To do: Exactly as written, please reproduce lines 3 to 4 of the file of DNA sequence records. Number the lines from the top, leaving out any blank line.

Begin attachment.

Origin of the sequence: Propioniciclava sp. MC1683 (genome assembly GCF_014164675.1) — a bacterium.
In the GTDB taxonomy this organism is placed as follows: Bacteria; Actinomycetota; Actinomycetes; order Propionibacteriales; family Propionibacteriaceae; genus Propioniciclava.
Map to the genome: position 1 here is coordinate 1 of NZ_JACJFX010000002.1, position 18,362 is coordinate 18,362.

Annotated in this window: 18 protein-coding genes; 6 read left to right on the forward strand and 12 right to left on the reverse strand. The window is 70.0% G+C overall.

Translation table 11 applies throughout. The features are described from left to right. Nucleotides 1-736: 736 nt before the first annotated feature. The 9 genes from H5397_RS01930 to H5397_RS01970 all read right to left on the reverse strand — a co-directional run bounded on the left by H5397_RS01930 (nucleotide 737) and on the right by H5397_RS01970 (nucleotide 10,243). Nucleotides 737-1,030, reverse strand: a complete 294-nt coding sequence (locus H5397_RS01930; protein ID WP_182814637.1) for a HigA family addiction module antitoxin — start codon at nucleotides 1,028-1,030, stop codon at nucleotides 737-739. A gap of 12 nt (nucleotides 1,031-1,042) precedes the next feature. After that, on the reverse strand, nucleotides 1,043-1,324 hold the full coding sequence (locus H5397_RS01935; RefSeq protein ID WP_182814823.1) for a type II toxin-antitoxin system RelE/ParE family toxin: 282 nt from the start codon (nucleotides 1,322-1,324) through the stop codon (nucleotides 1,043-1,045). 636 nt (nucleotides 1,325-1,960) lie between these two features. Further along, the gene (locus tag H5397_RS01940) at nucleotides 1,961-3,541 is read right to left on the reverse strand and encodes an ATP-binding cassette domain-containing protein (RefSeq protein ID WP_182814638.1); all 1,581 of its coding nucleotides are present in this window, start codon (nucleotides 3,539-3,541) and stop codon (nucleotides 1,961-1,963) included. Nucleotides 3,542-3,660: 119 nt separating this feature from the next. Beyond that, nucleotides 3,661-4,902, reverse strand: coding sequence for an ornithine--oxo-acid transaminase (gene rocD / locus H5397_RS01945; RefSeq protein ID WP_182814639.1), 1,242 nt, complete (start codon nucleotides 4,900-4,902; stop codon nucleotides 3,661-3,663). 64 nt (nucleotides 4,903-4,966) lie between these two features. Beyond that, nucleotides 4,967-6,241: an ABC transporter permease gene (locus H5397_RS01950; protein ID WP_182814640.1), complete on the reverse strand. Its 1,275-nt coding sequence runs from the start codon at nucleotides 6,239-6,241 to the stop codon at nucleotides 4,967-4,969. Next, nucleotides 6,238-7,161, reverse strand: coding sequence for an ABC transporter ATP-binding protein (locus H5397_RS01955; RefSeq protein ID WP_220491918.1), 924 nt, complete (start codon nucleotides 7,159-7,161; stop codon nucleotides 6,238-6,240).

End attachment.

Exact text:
Map to the genome: position 1 here is coordinate 1 of NZ_JACJFX010000002.1, position 18,362 is coordinate 18,362.

Annotated in this window: 18 protein-coding genes; 6 read left to right on the forward strand and 12 right to left on the reverse strand. The window is 70.0% G+C overall.